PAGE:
logistics 
    opened by dtolnay 29
  • Capture other unrecognized fields

    Capture other unrecognized fields

    #[derive(Serialize, Deserialize)]
    struct S {
        a: u32,
        b: String,
        #[serde(other)]
        other: Map<String, Value>,
    }
    
    {"a":0,"b":"","c":true}
    

    This would deserialize into other containing "c" => true.

    enhancement derive 
    opened by dtolnay 28
  • more flexible JSON serialization

    more flexible JSON serialization

    Serialization for machines

    When structures are serialized to JSON to be transferred over the wire, there may be servers that expect null values to be omitted, possibly to save bandwidth. Right now, there is no way in serde to omit null values.

    As a practical example, imagine someone trying to upload a video to youtube:

    $ youtube3 --debug videos insert \
    -r snippet \
    title="Google APIs for Rust: Developer Diary #2 [Making CLIs]" \
    description="TBD" \
    tags="Google APIs, Google, rust-lang, Diary, OSS" \
    category-id=22 \
    ..status privacy-status=private \
    embeddable=true \
    license=youtube \
    -u resumable ~/Movies/youtube-originals/Google\ APIs\ for\ Rust\ -\ Using\ youtube3\ to\ upload\ a\ video.mov application/octet-stream
    

    Which yields the following error:

    Bad Requst (400): Invalid value for: null is not a valid value
    

    As well as the following dialogue between client and server:

    POST /resumable/upload/youtube/v3/videos?part=status%2Csnippet&alt=json&uploadType=resumable HTTP/1.1
    User-Agent: google-api-rust-client/0.1.6
    Host: www.googleapis.com
    Transfer-Encoding: chunked
    Content-Type: application/json
    X-Upload-Content-Type: application/octet-stream
    Authorization: Bearer ya29.YwHqwwVjMrn7y_qO7d6RR5KeowbDJFO_2mLk5pTPs9iJZP0k3DEHUm6E4xkOv3pw5oEhX3GBjI-H4A
    
    33C
    {"status":{"license":"youtube","embeddable":true,"privacyStatus":"private","publishAt":null,"publicStatsViewable":null,"uploadStatus":null,"rejectionReason":null,"failureReason":null},"topicDetails":null,"monetizationDetails":null,"suggestions":null,"ageGating":null,"fileDetails":null,"player":null,"id":null,"localizations":null,"liveStreamingDetails":null,"snippet":{"description":"TBD","tags":["Google APIs, Google, rust-lang, Diary, OSS"],"channelId":null,"defaultLanguage":null,"liveBroadcastContent":null,"publishedAt":null,"thumbnails":null,"title":"Google APIs for Rust: Developer Diary #2 [Making CLIs]","categoryId":"22","localized":null,"channelTitle":null},"kind":null,"statistics":null,"projectDetails":null,"conversionPings":null,"processingDetails":null,"etag":null,"contentDetails":null,"recordingDetails":null}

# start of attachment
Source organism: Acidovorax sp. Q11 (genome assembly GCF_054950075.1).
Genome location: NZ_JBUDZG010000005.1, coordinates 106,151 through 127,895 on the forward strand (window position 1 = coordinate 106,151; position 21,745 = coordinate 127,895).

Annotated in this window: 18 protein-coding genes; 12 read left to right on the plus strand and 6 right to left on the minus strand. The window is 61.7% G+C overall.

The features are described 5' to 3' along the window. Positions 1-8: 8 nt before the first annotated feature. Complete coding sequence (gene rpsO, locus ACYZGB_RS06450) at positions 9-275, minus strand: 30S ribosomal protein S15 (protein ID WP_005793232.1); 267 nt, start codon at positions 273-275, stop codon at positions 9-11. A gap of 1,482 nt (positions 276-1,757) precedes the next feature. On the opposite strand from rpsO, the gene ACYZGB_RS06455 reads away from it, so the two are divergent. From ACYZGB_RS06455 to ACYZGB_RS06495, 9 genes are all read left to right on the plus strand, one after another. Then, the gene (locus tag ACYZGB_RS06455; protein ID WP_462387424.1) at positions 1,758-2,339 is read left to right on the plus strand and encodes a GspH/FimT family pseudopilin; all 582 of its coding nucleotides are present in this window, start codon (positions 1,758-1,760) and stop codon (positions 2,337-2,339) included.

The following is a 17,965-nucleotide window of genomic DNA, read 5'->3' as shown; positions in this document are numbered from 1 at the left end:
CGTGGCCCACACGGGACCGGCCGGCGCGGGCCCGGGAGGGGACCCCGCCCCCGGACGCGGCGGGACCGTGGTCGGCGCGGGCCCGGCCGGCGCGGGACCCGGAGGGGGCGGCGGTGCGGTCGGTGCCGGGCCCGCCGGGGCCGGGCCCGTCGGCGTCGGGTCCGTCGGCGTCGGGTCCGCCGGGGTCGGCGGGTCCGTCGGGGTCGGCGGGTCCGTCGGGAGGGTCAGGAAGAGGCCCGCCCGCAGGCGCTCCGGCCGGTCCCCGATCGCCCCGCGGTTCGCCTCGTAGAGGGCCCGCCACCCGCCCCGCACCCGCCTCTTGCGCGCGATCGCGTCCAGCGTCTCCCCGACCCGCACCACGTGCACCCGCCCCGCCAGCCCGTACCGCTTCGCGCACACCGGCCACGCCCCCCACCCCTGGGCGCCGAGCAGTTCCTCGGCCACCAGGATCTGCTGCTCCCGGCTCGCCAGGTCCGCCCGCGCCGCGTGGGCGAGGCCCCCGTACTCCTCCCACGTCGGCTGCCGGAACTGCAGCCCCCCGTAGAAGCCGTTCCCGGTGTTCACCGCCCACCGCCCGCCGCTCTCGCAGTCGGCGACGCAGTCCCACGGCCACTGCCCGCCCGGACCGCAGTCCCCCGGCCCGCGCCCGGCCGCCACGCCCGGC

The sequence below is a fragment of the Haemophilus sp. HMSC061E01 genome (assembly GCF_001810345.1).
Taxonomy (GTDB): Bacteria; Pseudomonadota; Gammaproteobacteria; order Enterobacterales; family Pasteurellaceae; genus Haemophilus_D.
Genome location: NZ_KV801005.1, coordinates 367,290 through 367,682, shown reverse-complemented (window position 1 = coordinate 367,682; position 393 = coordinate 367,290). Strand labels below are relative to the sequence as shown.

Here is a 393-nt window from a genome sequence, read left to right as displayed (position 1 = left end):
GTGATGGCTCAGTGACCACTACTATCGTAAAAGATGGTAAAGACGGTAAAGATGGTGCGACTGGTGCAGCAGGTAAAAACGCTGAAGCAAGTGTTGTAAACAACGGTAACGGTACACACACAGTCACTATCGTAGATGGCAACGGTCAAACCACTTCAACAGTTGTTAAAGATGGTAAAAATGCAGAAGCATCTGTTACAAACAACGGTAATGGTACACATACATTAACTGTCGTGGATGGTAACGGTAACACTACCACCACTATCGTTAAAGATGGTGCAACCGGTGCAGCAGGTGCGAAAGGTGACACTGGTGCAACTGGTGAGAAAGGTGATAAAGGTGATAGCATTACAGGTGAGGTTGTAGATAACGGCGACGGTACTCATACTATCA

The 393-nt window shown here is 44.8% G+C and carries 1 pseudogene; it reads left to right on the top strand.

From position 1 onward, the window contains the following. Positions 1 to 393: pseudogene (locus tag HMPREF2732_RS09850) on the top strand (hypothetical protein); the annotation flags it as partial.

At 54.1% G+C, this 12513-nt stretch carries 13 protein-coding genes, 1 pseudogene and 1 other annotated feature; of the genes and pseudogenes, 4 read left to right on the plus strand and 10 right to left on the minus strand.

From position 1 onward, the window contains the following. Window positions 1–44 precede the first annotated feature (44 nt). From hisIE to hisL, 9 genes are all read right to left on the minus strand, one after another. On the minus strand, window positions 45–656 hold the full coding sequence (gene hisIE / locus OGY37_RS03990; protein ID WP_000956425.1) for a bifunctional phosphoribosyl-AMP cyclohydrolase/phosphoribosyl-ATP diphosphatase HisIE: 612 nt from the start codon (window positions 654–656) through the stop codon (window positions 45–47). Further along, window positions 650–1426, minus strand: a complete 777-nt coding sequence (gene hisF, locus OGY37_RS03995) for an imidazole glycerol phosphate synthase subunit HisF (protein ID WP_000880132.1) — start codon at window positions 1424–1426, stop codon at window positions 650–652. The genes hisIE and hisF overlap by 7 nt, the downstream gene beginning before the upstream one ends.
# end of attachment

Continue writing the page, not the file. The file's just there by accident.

0
    
    HTTP/1.1 400 Bad Request
    Vary: Origin
    Vary: X-Origin
    Content-Type: application/json; charset=UTF-8
    Content-Length: 234
    Date: Tue, 28 Apr 2015 06:31:59 GMT
    Server: UploadServer ("Built on Apr 20 2015 22:37:13 (1429594633)")
    Alternate-Protocol: 443:quic,p=1
    
    {
     "error": {
      "errors": [
       {
        "domain": "global",
        "reason": "invalid",
        "message": "Invalid value for: null is not a valid value"
       }
      ],
      "code": 400,
      "message": "Invalid value for: null is not a valid value"
     }
    }
    

    As you can see, the request contains null values which are not allowed.

    To further stress the importance of this feature, have a look at the respective Go implementation ...

    type AccessPolicy struct {
        // Allowed: The value of allowed indicates whether the access to the
        // policy is allowed or denied by default.
        Allowed bool `json:"allowed,omitempty"`
    
        // Exception: A list of region codes that identify countries where the
        // default policy do not apply.
        Exception []string `json:"exception,omitempty"`
    }
    

    ... where the marker omitempty will prevent it to be serialized if unset.

    You can try it yourself using the youtube3 program, which can be downloaded here.

    Serialization for human consumption

    Right now there is exactly one method to get 'pretty', i.e. more human-friendly json output. It provides no option to specify how exactly that could be done.